The guided tour with Alfredo Cunha is part of the public programme of the exhibition “Time After Time”. The exhibition takes visitor on a journey through Cunha’s work, featuring more than 500 photographs. Among them, there are many images that stem from the history of our country before and after 25th of April 1974, and which help us to better understand the essence of Portugal. Alfredo Cunha photographed Salgueiro Maia during the morning that gave us back our freedom and was the author of other iconic images, such as the containers arriving from the colonies at the Padrão dos Descobrimentos, or the “sliced statues” (see photo “São Tomé e Príncipe 1975”). Realizing that he was living an important historical moment, he felt the need to register the Portuguese decolonization, in what he considers was his first major reportage.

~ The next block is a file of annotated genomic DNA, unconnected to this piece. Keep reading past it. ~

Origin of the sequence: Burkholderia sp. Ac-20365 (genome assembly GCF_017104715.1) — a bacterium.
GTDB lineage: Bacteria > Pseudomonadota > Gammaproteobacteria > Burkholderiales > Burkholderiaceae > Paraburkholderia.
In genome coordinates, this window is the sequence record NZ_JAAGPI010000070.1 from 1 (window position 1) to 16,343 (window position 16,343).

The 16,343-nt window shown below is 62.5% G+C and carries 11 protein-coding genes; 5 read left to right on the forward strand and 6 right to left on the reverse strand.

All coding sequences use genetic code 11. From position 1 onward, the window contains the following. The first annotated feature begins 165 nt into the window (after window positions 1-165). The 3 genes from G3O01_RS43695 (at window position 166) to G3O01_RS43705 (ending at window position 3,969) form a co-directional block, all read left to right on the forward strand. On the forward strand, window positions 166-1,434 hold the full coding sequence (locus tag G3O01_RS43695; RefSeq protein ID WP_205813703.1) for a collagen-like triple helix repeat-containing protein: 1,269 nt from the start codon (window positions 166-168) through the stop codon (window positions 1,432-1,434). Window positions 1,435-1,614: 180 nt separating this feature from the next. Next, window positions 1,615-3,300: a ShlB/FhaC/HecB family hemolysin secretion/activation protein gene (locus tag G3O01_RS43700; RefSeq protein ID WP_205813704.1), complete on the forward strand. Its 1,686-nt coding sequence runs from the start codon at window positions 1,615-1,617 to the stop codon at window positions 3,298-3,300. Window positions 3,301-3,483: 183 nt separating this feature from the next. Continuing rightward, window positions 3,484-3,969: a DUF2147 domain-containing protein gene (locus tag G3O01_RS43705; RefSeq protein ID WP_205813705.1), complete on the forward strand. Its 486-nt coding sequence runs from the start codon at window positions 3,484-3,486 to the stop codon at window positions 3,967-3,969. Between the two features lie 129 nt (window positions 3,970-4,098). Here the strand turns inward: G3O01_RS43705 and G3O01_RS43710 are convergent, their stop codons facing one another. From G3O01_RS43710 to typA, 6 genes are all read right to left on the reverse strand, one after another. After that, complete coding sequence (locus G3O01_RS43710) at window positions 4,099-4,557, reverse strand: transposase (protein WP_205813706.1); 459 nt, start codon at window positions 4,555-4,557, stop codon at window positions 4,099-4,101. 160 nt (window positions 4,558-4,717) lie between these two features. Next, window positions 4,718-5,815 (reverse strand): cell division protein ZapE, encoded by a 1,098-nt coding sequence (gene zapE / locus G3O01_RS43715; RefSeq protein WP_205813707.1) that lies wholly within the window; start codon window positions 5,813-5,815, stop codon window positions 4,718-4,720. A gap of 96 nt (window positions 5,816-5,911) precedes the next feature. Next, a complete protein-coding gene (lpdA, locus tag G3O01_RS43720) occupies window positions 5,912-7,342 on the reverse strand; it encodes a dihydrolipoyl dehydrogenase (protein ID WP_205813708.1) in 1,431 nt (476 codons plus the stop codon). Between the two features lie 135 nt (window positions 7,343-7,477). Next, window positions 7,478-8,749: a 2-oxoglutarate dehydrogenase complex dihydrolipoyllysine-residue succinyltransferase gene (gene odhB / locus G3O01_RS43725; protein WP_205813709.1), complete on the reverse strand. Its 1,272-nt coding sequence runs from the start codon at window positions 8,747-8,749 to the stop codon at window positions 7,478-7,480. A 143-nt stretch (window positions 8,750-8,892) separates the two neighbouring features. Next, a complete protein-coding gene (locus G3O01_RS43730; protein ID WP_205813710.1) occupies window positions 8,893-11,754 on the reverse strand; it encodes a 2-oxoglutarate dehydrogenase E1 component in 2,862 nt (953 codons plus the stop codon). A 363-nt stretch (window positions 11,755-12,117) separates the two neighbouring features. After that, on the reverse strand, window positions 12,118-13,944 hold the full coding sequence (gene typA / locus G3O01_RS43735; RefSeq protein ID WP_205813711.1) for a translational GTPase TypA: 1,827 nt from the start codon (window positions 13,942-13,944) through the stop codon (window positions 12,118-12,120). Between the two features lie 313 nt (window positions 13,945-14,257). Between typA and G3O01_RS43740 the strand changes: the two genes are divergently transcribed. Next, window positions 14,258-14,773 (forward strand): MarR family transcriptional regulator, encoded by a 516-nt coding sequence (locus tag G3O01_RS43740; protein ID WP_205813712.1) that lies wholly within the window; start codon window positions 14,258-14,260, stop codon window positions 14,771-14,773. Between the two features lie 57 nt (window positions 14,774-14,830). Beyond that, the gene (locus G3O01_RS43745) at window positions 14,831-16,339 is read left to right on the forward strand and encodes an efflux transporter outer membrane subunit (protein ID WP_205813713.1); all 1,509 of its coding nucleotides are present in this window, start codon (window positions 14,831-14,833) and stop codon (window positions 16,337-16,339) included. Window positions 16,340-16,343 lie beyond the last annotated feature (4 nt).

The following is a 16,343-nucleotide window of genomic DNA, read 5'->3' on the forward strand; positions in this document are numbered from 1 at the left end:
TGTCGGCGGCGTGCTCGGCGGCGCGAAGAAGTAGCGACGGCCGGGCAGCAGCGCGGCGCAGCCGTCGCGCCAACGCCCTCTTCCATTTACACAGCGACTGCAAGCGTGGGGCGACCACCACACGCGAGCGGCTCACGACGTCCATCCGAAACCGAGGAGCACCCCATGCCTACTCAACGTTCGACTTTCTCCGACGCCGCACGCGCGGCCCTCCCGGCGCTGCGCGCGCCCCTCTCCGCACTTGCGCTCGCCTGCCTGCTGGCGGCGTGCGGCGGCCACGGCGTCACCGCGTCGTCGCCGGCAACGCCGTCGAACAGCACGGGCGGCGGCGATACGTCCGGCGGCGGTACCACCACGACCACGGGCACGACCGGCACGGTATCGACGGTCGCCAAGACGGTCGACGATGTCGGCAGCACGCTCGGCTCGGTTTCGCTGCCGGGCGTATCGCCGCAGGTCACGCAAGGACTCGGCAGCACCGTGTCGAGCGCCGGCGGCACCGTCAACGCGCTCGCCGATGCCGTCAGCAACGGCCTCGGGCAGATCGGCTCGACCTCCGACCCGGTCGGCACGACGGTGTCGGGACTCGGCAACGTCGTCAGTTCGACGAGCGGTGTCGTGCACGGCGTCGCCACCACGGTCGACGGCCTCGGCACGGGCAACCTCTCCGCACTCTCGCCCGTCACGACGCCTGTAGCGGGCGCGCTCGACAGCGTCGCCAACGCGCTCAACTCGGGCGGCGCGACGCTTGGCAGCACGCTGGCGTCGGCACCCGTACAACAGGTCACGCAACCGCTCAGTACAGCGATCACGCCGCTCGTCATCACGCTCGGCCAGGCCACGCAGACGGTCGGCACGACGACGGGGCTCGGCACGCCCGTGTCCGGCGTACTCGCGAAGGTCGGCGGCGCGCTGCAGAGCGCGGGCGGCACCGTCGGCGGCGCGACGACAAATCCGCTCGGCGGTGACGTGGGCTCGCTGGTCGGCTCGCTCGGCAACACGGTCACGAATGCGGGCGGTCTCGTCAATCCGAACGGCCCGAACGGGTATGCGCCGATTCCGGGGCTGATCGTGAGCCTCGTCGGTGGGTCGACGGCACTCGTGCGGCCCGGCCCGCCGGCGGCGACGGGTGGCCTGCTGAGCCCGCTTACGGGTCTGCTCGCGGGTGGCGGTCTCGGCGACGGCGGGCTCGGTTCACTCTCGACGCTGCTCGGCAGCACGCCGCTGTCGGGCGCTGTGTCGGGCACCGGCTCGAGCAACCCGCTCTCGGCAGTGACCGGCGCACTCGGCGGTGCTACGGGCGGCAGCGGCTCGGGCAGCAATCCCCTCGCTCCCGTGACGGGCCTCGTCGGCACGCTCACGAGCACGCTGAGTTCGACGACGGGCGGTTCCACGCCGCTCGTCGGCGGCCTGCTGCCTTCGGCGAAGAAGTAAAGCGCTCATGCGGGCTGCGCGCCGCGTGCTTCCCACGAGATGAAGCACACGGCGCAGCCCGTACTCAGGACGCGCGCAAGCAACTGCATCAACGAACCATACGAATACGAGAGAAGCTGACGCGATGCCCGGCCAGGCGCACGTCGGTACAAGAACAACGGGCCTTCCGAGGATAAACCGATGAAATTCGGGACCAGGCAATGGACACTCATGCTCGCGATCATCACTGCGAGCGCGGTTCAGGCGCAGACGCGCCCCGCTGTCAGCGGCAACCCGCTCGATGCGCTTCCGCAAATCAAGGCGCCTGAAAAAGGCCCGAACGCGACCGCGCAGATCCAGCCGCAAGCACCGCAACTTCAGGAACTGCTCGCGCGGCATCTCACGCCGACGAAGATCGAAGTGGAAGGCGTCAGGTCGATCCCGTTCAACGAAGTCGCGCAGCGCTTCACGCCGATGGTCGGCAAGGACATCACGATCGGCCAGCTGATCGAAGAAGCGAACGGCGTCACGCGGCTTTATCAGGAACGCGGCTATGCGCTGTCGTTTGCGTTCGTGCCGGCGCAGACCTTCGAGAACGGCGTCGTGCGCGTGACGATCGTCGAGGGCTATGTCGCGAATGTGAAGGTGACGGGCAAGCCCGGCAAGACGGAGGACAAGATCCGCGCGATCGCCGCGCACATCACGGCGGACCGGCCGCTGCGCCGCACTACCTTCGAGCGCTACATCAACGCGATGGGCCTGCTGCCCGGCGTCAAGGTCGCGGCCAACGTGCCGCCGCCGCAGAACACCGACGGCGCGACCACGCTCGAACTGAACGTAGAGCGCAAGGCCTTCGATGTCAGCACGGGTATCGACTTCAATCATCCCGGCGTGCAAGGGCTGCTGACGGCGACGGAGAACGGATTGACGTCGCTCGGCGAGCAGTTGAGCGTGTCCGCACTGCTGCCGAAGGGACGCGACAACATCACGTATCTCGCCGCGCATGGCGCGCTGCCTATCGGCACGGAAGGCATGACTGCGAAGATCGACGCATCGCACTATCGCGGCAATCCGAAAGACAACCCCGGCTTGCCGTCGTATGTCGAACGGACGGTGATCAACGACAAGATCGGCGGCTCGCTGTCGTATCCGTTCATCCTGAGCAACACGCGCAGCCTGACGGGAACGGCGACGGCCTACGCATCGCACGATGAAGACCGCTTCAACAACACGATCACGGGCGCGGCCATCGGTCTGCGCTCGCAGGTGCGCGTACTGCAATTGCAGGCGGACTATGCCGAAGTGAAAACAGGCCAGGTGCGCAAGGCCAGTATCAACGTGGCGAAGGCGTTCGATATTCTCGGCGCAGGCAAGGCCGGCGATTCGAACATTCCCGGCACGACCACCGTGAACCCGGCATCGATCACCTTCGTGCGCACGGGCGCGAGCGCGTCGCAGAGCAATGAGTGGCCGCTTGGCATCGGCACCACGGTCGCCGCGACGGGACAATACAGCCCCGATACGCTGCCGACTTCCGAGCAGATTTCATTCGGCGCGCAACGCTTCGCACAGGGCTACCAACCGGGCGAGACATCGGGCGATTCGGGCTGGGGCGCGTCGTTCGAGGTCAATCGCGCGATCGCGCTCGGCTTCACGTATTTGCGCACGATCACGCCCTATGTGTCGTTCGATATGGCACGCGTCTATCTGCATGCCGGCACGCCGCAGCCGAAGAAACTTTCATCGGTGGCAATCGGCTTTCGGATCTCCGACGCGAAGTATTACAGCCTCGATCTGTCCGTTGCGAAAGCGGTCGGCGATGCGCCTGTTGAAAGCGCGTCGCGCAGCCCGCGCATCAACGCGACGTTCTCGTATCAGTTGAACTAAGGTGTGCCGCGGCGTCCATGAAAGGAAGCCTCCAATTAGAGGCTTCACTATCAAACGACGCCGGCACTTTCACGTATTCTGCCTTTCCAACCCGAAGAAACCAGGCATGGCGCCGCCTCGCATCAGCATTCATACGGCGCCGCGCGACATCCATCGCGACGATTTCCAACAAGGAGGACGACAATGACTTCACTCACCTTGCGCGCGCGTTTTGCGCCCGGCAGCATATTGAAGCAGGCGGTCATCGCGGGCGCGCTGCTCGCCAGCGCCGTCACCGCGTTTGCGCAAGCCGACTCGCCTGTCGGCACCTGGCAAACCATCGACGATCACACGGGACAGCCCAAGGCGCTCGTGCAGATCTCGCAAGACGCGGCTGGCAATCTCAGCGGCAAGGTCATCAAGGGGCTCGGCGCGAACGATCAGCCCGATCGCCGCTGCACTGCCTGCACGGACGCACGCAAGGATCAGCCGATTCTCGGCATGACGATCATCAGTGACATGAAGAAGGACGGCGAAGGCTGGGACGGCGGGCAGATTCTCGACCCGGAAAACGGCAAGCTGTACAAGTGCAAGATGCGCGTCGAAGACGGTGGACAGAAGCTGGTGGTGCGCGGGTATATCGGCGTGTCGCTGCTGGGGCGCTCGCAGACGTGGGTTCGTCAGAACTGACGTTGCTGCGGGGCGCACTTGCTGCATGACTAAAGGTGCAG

Alfredo Cunha was also able to capture historical events and anonymous faces, all over the world, with an attentive and open eye to the other and his circumstances. From the fall of Ceauşescu, in Romania (in 1989) to the wars in Iraq (where he was for the first time in 2003 and returned often the following 10 years), Alfredo Cunha was there – reporting on the wars and sites of crisis around the globe. He contributed to various media outlets and decided to formally end his career as a journalist in 2012, left the posts of editor and director of photography and became a freelance photojournalist. In this context, he took part in the project commemorating the 30th anniversary of AMI “Three Decades of Hope”, which led him to travel with Luis Pedro Nunes to countries such as Niger, Romania, Bangladesh, India, Haiti, Sri Lanka, Guinea Bissau, and Nepal, and which resulted in his book “All Hope in the World”. Having published his reports in Expresso and Público, the author considers that he has practised a new form of journalism: humanitarianism.